Starting on May 25th 2018, the General Data Protection Regulation (GDPR) will be directly applicable to all entities active in the European Union. The new rules are designed to give citizens more control over their personal data, increase corporate accountability while reducing reporting burdens and strengthen the role of data protection authorities such as the CNPD. During Cybersecurity Week, the CNPD will participate in the “GDPR: Verbraucherschutz an Datenschutz ginn hand an hand” (Consumer protection and Data protection go hand in hand) conference specifically for the general public and will also organize information sessions for private companies and public bodies.
BACKGROUND: Why was it necessary to reform the legal framework?
EU legislation on data protection has been in place for more than 20 years. While the 1995 Directive guarantees effective protection, it has become necessary to modernize existing rules to take into account the effects of globalization and the emergence of new technologies.
The current rules were adopted at a time when many of today’s online services did not yet exist. With the advent of social networking sites, cloud computing, the internet of things, and services using geolocation and smart cards, the amount of personal data that is collected and processed daily has increased exponentially.
The danger of seeing data misused by those who collected it, or of it falling into the wrong hands has been amplified. As proof of this trend, the number of security breaches, data leaks, computer attacks and breaches of confidentiality reported by the national and international press have multiplied.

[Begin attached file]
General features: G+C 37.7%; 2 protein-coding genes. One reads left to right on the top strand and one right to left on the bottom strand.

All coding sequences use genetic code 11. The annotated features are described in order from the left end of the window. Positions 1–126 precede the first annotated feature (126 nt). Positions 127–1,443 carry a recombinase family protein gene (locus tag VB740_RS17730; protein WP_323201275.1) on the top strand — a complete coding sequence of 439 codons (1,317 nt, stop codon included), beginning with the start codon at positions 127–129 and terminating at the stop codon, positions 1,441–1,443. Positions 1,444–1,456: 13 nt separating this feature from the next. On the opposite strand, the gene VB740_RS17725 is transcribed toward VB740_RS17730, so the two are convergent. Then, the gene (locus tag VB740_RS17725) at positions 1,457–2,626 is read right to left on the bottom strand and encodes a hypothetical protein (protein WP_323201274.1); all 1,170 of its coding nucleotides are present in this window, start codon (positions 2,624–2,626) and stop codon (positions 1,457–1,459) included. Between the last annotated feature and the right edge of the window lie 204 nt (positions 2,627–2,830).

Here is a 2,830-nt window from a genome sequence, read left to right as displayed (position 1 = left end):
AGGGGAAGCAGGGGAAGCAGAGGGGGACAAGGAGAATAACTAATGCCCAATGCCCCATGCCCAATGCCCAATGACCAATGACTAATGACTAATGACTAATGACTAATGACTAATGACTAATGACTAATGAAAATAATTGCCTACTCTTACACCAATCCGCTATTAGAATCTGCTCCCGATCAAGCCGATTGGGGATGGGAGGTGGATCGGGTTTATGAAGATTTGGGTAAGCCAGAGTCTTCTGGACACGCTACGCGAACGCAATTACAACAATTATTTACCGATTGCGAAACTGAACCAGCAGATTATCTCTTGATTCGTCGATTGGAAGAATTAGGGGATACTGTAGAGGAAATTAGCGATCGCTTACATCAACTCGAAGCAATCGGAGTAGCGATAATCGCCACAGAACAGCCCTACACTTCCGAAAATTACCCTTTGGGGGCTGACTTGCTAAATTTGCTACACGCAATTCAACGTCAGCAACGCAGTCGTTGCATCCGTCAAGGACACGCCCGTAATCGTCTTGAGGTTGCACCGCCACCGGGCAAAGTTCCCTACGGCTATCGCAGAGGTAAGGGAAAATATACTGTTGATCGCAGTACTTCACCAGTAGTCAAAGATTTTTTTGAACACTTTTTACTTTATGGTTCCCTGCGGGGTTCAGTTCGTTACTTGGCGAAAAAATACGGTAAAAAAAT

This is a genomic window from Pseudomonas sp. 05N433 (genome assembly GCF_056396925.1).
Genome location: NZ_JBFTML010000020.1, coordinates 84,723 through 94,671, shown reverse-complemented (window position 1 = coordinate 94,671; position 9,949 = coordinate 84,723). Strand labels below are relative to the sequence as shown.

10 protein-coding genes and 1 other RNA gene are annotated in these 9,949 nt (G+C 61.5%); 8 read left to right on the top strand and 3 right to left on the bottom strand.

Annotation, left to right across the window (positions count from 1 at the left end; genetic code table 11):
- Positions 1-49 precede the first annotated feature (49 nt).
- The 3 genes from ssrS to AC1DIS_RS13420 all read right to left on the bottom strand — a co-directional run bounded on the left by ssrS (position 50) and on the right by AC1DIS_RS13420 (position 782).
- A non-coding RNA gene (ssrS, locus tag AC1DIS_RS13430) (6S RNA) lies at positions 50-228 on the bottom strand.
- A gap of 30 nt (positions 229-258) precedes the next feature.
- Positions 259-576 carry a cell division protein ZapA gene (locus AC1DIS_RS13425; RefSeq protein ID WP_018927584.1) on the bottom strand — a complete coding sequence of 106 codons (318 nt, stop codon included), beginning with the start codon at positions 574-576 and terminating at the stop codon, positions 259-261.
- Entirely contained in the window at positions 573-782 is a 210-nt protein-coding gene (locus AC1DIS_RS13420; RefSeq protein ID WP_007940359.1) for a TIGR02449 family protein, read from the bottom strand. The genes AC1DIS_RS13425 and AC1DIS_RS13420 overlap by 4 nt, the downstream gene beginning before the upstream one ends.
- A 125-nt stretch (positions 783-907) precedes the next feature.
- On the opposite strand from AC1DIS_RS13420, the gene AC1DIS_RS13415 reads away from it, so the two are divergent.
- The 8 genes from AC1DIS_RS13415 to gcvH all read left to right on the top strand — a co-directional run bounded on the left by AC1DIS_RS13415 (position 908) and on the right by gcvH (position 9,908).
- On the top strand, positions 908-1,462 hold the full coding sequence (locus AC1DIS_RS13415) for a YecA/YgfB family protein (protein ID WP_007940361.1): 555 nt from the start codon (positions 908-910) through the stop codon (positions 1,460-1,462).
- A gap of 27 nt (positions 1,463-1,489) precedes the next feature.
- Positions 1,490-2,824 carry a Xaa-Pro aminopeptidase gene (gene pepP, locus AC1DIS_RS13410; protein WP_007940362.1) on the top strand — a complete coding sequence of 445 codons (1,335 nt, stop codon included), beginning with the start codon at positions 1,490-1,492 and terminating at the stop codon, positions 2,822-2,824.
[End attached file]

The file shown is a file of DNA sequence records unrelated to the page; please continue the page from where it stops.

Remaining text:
Disparities that arose during the implementation of the original legislation by Member States has also led to inconsistencies that create complexity, legal uncertainty and administrative costs. This situation affects the confidence of individuals and the competitiveness of the EU economy.
A robust set of rules is therefore necessary to ensure that the right of individuals to the protection of their personal data, recognized by Article 8 of the Charter of Fundamental Rights of the European Union, remains effective in the digital era. This is the aim of the new General Data Protection Regulation. Its advantages are not insignificant. It most notably offers:
- new user rights, specifically:
The right to be forgotten; The right to the limitation of certain treatments; The right to data portability; The right not to be evaluated on the basis of automated processing (profiling).
- an implementation of the “privacy by design / by default” principle: an online service or a data-collecting device must be designed to collect only the absolute minimum of data necessary for its operation;
- immediate application in all signatory states (no need for transcription into the national legislation). These new consumer / user rights create new obligations for those who collect and process personal data. Specifically:
- The consent of the person whose data is collected must be demonstrable
- Non-European companies which process data from European citizens must adhere to the regulations
- Sanctions for non-compliance can be as high as 4% of the company’s turnover or 20 million euros
- Companies employing more than 250 people must appoint a Data Protection Officer (DPO)
- Data leakage does not constitute a violation of this regulation, provided that the person responsible for managing the data is able to demonstrate that all necessary measures to protect the data had been implemented.
The countdown has begun and it is now time to think about the compliance of data processing practices. The appointment of a responsible person should also be on the agenda.
Information sessions: General Regulations on Data Protection (18 and 19 October 2017)
TOPICS TO BE DISCUSSED:
- New regulation compliance: how should you prepare?
- The role of the Data Protection Officer (DPO)
- National specificities (areas of work, health, research, etc.)
- Obligations towards concerned persons (consent, profiling, right to data portability …)
- The Data Protection Impact Assessment (DPIA)
- Compliance tools (certifications, codes of conduct, etc.)
- Compliance monitoring (investigations, penalties, etc.)
- Wednesday 18/10: French language session: 8h30-15h30
- Thursday 19/10: English language session: 8h30-15h30
Administration Building 1, avenue du Rock’n’Roll L-4361 Esch-sur-Alzette Conference Room (ground floor)